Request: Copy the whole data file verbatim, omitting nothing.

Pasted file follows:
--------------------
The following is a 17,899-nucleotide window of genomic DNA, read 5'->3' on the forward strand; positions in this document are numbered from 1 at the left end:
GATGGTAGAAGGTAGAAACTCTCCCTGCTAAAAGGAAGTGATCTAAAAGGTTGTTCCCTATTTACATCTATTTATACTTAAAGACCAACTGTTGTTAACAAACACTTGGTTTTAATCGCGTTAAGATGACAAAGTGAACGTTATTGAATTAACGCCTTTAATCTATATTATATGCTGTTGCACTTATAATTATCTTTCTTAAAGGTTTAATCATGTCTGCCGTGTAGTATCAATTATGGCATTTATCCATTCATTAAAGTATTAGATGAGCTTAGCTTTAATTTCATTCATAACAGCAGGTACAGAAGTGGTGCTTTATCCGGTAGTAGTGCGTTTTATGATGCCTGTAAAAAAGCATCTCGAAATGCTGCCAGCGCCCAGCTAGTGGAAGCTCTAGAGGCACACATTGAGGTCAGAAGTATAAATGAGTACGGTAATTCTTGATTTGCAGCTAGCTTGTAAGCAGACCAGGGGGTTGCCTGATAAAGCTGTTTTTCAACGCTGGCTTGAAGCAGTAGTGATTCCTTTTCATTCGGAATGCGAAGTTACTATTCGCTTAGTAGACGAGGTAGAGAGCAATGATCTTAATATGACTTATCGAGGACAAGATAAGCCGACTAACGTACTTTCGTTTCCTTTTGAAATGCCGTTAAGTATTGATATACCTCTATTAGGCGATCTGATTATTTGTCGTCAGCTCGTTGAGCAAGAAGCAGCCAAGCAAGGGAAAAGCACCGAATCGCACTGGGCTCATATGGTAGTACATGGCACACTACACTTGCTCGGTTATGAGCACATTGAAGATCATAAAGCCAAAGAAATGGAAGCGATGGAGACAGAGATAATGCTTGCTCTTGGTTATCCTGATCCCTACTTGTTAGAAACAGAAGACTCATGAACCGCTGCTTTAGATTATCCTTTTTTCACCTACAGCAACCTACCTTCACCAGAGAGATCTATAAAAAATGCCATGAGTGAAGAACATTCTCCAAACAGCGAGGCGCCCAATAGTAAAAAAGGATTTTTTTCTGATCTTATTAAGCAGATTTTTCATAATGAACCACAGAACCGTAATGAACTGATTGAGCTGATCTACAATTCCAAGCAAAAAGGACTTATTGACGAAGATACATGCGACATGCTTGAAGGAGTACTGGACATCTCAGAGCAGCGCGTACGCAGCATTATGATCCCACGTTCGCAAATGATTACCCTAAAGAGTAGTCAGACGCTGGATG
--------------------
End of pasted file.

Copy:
The following is a 17,899-nucleotide window of genomic DNA, read 5'->3' on the forward strand; positions in this document are numbered from 1 at the left end:
GATGGTAGAAGGTAGAAACTCTCCCTGCTAAAAGGAAGTGATCTAAAAGGTTGTTCCCTATTTACATCTATTTATACTTAAAGACCAACTGTTGTTAACAAACACTTGGTTTTAATCGCGTTAAGATGACAAAGTGAACGTTATTGAATTAACGCCTTTAATCTATATTATATGCTGTTGCACTTATAATTATCTTTCTTAAAGGTTTAATCATGTCTGCCGTGTAGTATCAATTATGGCATTTATCCATTCATTAAAGTATTAGATGAGCTTAGCTTTAATTTCATTCATAACAGCAGGTACAGAAGTGGTGCTTTATCCGGTAGTAGTGCGTTTTATGATGCCTGTAAAAAAGCATCTCGAAATGCTGCCAGCGCCCAGCTAGTGGAAGCTCTAGAGGCACACATTGAGGTCAGAAGTATAAATGAGTACGGTAATTCTTGATTTGCAGCTAGCTTGTAAGCAGACCAGGGGGTTGCCTGATAAAGCTGTTTTTCAACGCTGGCTTGAAGCAGTAGTGATTCCTTTTCATTCGGAATGCGAAGTTACTATTCGCTTAGTAGACGAGGTAGAGAGCAATGATCTTAATATGACTTATCGAGGACAAGATAAGCCGACTAACGTACTTTCGTTTCCTTTTGAAATGCCGTTAAGTATTGATATACCTCTATTAGGCGATCTGATTATTTGTCGTCAGCTCGTTGAGCAAGAAGCAGCCAAGCAAGGGAAAAGCACCGAATCGCACTGGGCTCATATGGTAGTACATGGCACACTACACTTGCTCGGTTATGAGCACATTGAAGATCATAAAGCCAAAGAAATGGAAGCGATGGAGACAGAGATAATGCTTGCTCTTGGTTATCCTGATCCCTACTTGTTAGAAACAGAAGACTCATGAACCGCTGCTTTAGATTATCCTTTTTTCACCTACAGCAACCTACCTTCACCAGAGAGATCTATAAAAAATGCCATGAGTGAAGAACATTCTCCAAACAGCGAGGCGCCCAATAGTAAAAAAGGATTTTTTTCTGATCTTATTAAGCAGATTTTTCATAATGAACCACAGAACCGTAATGAACTGATTGAGCTGATCTACAATTCCAAGCAAAAAGGACTTATTGACGAAGATACATGCGACATGCTTGAAGGAGTACTGGACATCTCAGAGCAGCGCGTACGCAGCATTATGATCCCACGTTCGCAAATGATTACCCTAAAGAGTAGTCAGACGCTGGATG